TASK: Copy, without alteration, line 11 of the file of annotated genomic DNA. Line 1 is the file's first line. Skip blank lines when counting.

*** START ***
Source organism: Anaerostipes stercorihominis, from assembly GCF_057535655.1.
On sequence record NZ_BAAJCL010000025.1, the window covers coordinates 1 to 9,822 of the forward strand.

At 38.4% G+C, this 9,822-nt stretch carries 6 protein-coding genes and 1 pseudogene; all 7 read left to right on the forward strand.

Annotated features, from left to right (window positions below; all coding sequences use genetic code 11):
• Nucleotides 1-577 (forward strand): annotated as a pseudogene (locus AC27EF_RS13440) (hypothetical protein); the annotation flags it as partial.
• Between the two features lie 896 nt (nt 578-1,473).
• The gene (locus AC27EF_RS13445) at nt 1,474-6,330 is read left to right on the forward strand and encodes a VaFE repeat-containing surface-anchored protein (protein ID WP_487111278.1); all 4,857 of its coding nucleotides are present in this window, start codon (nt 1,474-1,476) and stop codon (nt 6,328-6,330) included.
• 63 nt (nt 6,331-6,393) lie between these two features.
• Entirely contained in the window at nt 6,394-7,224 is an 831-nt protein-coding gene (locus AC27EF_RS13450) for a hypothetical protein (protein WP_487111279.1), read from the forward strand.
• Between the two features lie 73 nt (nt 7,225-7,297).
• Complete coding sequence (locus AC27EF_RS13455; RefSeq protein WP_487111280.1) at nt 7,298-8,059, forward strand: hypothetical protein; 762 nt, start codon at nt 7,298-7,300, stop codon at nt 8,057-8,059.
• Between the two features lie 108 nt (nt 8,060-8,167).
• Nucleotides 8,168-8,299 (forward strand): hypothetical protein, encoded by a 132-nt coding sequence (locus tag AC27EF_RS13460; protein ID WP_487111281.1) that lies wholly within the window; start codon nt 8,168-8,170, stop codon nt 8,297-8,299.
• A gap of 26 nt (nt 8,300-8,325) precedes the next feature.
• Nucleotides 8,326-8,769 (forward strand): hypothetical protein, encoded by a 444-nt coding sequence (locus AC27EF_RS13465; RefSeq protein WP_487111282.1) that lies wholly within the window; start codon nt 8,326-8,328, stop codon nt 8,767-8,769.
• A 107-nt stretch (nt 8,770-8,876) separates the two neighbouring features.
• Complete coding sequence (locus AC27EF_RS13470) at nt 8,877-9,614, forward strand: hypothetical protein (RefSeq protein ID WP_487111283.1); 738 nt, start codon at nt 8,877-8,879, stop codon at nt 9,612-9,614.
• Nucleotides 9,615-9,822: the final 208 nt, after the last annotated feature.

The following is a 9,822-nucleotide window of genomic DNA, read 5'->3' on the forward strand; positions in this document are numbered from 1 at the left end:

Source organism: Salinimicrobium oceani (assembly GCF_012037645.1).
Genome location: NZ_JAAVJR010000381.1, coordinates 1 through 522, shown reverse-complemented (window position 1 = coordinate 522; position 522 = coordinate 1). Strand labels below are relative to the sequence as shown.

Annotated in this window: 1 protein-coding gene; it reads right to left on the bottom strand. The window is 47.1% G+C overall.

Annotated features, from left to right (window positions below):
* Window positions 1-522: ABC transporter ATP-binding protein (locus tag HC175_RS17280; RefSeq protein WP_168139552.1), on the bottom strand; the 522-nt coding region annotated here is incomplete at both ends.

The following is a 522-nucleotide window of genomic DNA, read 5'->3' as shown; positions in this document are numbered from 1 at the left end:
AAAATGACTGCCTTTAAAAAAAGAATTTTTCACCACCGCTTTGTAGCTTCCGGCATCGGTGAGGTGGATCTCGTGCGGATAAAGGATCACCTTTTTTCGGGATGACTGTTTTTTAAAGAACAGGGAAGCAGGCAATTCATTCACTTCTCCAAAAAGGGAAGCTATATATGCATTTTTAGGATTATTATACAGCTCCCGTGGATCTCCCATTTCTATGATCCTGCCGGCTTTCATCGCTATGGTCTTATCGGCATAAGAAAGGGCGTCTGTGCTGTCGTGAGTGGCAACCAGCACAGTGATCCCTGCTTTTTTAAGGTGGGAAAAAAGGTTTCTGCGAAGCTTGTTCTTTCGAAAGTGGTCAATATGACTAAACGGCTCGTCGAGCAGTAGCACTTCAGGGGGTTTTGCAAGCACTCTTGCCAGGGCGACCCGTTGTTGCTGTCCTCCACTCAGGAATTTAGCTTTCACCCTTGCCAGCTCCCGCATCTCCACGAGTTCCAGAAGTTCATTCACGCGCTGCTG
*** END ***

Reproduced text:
• Complete coding sequence (locus AC27EF_RS13455; RefSeq protein WP_487111280.1) at nt 7,298-8,059, forward strand: hypothetical protein; 762 nt, start codon at nt 7,298-7,300, stop codon at nt 8,057-8,059.